DFPS Adopts and Begins Implementing the Foster Children's Bill of Rights
by Senator Carlos Uresti
This week the Department of Family and Protective Services (DFPS) announced they have finalized, adopted and will begin implementing the Bill of Rights for Children and Youth in Foster Care starting this month. This could not have come at a better time. Children in the State's care are particularly vulnerable, and it is essential that foster children know their rights. This Bill of Rights will strengthen and clarify the protections these children are entitled to during their care and provide them with the ability to advocate for their rights in the future.
This past session, I authored Senate Bill 805; legislation that would have created a Foster Children's Bill of Rights. This legislation would have included the right: to live in a safe, healthy, and comfortable home where the child is treated with respect; to be free from physical, sexual, emotional, and other abuse, including corporal punishment and any form of discipline that humiliates or demeans the child; to receive adequate and healthy food; to receive and keep adequate clothing suitable to the child's age and size and comparable to the clothing of other children in the community; to receive appropriate medical, dental, vision, and mental health services and many more.
Though the legislation made it out of the Senate, the House of Representatives failed to pass it. However, a force had been set in motion. Citizens and community organizations—all who know how important this issue is to both foster parents and children and all those involved—came together and refused to give up the fight. Texans have a responsibility to protect foster children and the Bill of Rights is a big first step in doing that. Last October, DFPS called out to community organizations, foster families, and elected officials asking for comments on the proposed bill of rights. Stakeholders responded to the call and DFPS finalized a Bill of Rights very similar to the legislation that passed the Senate.
Key to the Bill of Rights is the implementation plan, which is now underway. The goal is to reach as many caregivers and foster children as possible, so they can familiarize themselves with the Bill of Rights. Child Protective Services (CPS) has created a form for caregivers, youth, and CPS workers to review which contains the Bill of Rights. This allows CPS workers to inform foster children about their rights and give them an opportunity to ask questions. This form is then signed by all three parties, copies given to each one, and one copy placed in the child's file. In addition to having a CPS worker directly explain a child's rights in person, DFPS will also post the Bill of Rights on their website this month. Procedures for the use of the Bill of Rights is currently being drafted and will be communicated to staff and care providers in February; changes to the CPS and Texas Foster Care Handbook for Youth will be completed this Spring.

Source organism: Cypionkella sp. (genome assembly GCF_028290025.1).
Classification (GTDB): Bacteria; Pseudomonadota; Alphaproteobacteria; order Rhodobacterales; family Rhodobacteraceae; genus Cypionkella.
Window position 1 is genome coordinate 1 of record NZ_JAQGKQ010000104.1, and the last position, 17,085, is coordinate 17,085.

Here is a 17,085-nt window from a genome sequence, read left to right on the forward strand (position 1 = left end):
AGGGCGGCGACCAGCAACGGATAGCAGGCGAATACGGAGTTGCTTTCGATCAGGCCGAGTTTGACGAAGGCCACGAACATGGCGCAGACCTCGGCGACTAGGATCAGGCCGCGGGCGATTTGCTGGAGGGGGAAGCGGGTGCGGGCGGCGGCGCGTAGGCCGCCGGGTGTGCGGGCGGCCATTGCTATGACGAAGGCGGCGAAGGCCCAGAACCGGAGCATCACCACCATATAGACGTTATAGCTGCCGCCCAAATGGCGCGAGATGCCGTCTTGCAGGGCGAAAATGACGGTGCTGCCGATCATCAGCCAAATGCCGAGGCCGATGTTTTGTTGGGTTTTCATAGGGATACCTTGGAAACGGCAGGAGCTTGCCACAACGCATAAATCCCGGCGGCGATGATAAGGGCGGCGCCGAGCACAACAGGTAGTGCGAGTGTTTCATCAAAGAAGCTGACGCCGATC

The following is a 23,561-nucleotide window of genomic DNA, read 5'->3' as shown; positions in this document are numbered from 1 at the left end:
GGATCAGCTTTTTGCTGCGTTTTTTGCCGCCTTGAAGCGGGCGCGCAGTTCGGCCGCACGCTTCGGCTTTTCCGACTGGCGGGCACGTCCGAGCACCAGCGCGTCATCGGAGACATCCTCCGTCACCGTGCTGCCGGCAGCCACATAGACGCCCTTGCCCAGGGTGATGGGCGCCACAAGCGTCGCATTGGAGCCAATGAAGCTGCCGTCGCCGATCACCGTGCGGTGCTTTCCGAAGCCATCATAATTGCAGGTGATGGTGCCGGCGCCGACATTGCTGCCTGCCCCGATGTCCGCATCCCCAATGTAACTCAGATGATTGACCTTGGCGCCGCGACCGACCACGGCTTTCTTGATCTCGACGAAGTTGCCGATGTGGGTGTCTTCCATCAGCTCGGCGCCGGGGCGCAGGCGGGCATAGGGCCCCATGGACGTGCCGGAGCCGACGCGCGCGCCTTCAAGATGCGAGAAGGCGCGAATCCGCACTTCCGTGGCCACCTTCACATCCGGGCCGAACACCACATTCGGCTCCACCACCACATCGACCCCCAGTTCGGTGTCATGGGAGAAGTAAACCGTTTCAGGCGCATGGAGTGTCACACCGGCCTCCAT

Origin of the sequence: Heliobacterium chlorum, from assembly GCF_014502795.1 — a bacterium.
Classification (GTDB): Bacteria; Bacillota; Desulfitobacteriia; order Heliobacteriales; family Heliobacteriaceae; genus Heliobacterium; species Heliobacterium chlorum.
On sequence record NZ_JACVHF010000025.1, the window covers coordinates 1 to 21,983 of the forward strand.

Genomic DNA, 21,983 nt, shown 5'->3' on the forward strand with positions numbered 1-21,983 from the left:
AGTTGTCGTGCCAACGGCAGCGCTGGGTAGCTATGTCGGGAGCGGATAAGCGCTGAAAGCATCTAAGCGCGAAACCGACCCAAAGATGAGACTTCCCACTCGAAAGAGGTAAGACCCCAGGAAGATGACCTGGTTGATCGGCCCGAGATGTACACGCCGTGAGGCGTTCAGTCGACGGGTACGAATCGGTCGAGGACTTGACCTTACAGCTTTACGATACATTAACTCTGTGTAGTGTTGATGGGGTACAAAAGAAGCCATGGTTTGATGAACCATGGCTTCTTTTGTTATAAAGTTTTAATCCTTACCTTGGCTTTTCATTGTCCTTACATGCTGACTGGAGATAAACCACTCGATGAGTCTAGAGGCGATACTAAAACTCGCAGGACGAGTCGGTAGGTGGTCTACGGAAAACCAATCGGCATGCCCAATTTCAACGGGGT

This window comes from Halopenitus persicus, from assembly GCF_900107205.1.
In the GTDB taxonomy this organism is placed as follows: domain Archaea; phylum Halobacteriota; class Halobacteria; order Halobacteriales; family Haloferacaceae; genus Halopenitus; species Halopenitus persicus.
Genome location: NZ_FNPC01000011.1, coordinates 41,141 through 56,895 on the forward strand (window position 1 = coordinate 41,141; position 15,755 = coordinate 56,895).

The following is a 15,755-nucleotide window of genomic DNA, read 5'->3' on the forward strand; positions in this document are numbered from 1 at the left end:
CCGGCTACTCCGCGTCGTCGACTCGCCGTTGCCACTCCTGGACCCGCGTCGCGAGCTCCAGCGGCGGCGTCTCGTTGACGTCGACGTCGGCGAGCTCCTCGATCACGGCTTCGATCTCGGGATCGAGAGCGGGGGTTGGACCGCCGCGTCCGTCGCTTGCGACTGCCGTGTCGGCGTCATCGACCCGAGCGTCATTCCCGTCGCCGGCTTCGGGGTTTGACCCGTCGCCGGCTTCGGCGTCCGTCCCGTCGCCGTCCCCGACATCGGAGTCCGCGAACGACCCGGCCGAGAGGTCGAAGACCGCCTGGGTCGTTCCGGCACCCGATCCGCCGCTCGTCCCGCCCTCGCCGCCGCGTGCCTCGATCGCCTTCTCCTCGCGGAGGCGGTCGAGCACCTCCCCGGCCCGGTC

I think that one of the most creative and interesting ways in which DFPS is educating children 10 years old and younger is by making a coloring book aimed at communicating the Bill of Rights. The new coloring book should be available this Summer.
As you can probably tell, I am extremely excited to see the efforts of so many pay off in such a big way and I want to thank everyone who has been involved with this project. This Bill of Rights is going to effect not only the foster children currently in the system, but also future generations of children for whom the State is their only protection.
Carlos I. Uresti is the senator from State Senate District 19, a 23 county area stretching along the U.S.-Mexico border, from San Antonio to El Paso County, including all or part of the following counties: Bandera, Bexar, Brewster, Culberson, Crockett, El Paso, Edwards, Hudspeth, Jeff Davis, Kinney, Loving, Maverick, Medina, Pecos, Presidio, Real, Reeves, Sutton, Terrell, Uvalde, Val Verde, Ward, and Winkler. Covering 55,000 square miles, the district contains 62 school districts, and spans two time zones. As the largest geographical senate district in the contiguous 48 states, Senate District 19 is larger than 24 states and 25 countries.